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May 1920


Author Affiliations

Lecturer in Pathology in the University and Bellevue Hospital Medical College; Adjunct Assistant Visiting Physician to Bellevue Hospital, Department of Dermatology and Syphilology NEW YORK
From the Departments of Pathology, University and Bellevue Hospital Medical College, and Manhattan Maternity Hospital; Dr. Alexander Fraser, Director of Laboratories.

Arch Derm Syphilol. 1920;1(5):491-514. doi:10.1001/archderm.1920.02350050002001

In dermatologic practice the opportunities for postmortem investigation are infrequent and clinical observations are limited largely to a consideration of the appearances presented by lesions occurring in a single organ, the skin.

In a field thus restricted, it is not surprising to find a natural tendency among those of us who confine our activities to the dermatologic branch of medical art to overlook the importance of studying disease from the point of view of its effects on the body as a whole, and to content ourselves with the mental picture of a pathologic process obtained from the visualization of its external manifestations in one organ only, while we neglect to take into consideration the equally important pathologic changes that may be taking place in those organs or tissues which are beyond the realm of external inspection.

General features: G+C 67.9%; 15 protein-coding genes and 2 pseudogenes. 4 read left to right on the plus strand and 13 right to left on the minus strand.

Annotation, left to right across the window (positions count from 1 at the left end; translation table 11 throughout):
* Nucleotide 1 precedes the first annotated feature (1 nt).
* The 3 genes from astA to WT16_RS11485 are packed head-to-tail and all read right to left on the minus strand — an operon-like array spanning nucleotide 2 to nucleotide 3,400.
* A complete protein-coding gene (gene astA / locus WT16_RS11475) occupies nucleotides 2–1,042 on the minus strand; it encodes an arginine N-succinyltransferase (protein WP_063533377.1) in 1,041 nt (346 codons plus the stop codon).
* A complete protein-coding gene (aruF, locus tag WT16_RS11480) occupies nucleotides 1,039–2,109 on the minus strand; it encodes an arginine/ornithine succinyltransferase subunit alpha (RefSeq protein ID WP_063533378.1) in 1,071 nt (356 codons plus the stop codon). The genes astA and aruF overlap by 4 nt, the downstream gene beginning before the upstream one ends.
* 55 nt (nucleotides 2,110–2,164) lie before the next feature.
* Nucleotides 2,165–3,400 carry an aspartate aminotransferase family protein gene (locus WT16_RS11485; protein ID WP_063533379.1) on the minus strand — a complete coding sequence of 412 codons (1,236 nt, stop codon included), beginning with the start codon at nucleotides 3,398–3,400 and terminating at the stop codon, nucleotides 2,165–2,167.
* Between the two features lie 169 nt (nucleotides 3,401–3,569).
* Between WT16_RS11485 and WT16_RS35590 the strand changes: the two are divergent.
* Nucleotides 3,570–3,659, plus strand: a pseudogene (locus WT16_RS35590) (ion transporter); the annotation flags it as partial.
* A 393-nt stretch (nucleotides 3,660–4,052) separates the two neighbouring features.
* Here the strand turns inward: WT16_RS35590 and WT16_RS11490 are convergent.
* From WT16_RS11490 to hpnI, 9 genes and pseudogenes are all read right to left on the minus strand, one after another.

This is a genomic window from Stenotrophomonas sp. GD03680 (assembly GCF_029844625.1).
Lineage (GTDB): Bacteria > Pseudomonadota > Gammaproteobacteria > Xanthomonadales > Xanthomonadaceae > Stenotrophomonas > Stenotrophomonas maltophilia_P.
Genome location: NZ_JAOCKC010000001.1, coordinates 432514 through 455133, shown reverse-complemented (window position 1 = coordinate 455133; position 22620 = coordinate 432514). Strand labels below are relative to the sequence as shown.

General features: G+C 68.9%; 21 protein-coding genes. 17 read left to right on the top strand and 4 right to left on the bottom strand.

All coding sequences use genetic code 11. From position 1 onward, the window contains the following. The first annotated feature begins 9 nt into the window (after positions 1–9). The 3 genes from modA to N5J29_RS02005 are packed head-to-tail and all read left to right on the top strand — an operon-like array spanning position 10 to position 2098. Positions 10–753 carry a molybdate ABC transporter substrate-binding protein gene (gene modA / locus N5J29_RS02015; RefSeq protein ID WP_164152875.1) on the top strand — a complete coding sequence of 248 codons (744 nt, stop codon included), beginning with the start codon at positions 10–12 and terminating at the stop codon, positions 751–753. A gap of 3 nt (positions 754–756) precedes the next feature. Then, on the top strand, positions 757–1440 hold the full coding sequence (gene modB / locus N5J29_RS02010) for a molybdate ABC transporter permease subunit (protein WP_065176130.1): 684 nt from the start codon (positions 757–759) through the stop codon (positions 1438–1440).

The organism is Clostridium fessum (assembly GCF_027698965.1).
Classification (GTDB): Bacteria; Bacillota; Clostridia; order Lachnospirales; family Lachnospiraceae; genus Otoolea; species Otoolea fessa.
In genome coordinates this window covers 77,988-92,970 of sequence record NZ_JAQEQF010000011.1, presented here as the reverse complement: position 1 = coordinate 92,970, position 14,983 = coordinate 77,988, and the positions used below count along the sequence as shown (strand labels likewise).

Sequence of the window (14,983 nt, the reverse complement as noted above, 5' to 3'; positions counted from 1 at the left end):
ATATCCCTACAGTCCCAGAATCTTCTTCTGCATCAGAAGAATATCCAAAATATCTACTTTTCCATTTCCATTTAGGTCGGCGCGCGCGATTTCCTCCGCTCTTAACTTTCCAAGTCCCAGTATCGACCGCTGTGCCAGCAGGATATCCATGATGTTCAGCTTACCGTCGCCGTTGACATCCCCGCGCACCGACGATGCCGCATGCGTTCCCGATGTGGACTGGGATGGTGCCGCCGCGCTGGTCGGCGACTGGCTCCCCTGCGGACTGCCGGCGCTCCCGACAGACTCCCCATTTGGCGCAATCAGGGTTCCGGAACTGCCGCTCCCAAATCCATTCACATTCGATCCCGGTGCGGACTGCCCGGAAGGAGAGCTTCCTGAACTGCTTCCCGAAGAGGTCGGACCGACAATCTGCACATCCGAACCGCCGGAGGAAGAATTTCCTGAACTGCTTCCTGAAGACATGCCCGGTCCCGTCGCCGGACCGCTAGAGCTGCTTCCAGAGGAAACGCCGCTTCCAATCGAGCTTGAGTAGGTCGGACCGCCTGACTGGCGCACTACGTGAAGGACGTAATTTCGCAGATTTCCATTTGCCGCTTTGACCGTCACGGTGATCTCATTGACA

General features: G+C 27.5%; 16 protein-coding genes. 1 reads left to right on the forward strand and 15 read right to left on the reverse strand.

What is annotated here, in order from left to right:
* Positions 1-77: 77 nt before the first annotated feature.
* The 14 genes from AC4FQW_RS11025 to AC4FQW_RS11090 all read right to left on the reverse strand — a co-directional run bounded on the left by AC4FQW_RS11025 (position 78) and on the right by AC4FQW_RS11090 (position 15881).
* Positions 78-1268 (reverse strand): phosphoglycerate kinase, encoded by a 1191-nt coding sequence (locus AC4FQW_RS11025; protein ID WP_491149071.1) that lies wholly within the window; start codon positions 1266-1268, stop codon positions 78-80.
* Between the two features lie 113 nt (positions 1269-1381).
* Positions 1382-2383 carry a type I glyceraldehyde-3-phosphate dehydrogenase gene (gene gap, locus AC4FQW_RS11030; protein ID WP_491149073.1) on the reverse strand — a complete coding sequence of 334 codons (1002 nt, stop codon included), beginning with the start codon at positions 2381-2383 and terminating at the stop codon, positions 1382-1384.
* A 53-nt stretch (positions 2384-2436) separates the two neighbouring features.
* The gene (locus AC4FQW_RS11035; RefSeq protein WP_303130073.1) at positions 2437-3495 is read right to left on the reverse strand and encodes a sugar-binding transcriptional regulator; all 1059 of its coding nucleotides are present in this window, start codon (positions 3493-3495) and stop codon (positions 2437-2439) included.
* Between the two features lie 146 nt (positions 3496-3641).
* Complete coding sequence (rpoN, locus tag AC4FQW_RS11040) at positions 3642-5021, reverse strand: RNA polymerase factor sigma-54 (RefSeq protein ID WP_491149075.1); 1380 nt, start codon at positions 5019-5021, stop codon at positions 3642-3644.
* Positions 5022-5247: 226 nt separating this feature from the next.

The case that forms the basis for this presentation serves to illustrate the importance

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